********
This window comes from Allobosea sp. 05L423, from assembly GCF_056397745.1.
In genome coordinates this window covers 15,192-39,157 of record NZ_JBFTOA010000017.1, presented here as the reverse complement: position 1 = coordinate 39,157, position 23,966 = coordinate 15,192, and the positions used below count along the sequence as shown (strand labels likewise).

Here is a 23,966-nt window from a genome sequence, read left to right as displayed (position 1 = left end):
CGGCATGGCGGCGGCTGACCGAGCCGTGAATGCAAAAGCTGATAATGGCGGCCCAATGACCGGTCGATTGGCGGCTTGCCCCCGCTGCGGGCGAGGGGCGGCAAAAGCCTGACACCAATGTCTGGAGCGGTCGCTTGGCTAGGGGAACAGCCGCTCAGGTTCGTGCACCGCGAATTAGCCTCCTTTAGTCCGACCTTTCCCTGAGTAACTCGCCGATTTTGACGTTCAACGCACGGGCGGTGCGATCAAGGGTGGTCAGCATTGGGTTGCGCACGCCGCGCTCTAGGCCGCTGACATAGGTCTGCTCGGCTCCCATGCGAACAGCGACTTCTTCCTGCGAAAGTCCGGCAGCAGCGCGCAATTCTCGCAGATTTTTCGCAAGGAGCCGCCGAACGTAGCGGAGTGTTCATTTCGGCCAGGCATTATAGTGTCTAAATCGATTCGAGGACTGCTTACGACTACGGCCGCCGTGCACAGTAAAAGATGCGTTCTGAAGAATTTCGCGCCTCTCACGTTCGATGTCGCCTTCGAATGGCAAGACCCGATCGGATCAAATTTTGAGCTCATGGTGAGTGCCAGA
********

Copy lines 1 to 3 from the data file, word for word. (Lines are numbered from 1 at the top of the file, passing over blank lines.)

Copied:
This window comes from Allobosea sp. 05L423, from assembly GCF_056397745.1.
In genome coordinates this window covers 15,192-39,157 of record NZ_JBFTOA010000017.1, presented here as the reverse complement: position 1 = coordinate 39,157, position 23,966 = coordinate 15,192, and the positions used below count along the sequence as shown (strand labels likewise).

Here is a 23,966-nt window from a genome sequence, read left to right as displayed (position 1 = left end):